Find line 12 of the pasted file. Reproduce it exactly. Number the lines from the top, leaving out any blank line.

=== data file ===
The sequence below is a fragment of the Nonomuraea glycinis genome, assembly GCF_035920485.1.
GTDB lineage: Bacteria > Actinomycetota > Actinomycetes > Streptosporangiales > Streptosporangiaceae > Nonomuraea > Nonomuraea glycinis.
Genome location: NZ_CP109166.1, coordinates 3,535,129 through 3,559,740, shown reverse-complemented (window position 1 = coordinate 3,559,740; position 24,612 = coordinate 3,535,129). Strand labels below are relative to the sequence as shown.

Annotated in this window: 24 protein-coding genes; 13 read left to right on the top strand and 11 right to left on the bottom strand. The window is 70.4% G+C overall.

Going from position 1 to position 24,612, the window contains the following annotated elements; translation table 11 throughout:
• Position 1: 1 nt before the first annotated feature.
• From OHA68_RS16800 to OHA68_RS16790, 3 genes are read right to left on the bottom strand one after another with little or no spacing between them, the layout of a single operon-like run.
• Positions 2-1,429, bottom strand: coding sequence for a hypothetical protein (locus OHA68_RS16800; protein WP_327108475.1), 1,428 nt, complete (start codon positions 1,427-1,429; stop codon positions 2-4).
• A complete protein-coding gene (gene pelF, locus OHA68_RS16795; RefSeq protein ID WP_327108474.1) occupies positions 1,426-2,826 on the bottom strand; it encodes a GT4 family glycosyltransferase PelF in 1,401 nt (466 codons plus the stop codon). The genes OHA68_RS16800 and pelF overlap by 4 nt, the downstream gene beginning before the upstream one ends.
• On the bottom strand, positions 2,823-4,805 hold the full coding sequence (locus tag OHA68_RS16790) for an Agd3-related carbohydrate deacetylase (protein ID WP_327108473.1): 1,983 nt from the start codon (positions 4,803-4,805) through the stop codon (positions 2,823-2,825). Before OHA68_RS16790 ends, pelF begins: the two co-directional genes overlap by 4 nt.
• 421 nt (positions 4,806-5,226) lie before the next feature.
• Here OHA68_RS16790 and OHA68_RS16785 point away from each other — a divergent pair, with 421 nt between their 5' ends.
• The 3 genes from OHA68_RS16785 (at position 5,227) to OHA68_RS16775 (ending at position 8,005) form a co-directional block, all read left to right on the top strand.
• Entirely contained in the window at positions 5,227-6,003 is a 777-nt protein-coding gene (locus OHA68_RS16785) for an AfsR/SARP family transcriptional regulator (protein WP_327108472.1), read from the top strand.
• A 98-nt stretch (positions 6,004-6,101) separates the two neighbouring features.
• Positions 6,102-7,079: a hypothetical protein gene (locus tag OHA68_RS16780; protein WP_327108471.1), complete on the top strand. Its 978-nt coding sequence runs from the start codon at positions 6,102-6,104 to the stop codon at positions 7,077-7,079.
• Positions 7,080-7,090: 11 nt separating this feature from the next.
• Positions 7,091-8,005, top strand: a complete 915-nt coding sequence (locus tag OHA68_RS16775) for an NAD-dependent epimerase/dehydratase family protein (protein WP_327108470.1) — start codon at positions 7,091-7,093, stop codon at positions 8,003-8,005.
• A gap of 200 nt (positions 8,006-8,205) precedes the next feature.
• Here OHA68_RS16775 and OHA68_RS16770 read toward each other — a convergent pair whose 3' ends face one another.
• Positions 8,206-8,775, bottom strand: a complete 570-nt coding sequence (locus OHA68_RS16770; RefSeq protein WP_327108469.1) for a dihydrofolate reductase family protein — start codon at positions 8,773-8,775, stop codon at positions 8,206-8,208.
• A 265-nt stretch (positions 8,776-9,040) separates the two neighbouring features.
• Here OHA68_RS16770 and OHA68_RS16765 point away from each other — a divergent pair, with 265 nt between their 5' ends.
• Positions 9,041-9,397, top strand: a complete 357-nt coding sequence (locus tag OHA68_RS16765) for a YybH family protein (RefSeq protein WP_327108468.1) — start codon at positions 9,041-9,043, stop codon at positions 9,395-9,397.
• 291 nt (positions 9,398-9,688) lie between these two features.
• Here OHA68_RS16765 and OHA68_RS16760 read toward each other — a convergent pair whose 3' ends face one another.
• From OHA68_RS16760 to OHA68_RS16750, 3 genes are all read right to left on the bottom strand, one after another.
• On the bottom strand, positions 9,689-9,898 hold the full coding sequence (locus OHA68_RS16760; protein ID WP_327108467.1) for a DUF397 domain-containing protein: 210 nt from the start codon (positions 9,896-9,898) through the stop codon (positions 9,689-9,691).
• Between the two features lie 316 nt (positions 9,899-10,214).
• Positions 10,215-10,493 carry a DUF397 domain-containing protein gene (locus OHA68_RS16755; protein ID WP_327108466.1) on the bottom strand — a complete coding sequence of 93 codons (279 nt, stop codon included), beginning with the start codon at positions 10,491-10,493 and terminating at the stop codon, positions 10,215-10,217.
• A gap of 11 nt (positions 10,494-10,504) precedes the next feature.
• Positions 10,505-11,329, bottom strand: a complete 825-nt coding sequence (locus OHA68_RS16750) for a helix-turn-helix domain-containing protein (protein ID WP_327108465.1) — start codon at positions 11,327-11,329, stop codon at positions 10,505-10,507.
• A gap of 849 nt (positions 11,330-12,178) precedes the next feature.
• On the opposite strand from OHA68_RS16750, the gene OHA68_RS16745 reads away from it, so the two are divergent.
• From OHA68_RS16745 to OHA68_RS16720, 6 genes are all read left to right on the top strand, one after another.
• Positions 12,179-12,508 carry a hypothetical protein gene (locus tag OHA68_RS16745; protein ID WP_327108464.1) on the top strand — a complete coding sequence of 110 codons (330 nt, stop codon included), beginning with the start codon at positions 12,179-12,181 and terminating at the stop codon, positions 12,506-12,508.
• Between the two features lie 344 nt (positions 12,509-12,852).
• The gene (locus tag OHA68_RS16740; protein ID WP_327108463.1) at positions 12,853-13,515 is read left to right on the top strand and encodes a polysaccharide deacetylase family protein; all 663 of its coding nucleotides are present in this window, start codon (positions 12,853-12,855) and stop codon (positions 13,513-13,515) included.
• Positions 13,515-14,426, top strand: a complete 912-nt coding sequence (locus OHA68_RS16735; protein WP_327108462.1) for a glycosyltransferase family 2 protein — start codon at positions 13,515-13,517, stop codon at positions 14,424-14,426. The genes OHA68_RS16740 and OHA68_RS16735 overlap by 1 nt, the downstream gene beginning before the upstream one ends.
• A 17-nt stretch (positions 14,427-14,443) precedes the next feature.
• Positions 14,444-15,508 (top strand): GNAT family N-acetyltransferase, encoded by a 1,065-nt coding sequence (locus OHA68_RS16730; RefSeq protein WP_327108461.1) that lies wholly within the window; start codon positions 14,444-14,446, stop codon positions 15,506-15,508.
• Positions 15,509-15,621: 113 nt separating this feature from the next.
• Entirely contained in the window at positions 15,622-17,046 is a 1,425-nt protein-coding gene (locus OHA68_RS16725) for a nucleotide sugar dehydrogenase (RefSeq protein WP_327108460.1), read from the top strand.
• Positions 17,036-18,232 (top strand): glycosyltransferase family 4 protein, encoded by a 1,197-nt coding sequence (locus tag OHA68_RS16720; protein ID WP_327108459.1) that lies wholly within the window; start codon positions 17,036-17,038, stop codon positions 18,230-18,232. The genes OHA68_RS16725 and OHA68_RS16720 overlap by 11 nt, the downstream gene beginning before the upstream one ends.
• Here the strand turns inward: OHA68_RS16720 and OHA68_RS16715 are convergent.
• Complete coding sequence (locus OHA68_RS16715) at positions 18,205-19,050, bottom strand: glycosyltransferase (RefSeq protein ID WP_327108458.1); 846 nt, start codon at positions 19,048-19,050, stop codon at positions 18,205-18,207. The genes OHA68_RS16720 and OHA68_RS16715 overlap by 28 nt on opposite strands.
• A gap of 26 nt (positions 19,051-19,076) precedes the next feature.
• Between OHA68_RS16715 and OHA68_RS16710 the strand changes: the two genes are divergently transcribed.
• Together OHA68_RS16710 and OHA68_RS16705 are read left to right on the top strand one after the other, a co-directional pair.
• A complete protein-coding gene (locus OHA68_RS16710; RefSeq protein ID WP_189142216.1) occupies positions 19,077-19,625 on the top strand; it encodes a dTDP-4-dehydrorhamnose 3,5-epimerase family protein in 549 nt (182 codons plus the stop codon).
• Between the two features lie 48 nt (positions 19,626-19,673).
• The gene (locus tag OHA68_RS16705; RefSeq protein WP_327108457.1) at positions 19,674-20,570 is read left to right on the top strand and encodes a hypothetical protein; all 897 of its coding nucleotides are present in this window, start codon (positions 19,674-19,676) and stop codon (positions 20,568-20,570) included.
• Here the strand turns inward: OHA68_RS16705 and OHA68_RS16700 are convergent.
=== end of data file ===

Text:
• Here OHA68_RS16790 and OHA68_RS16785 point away from each other — a divergent pair, with 421 nt between their 5' ends.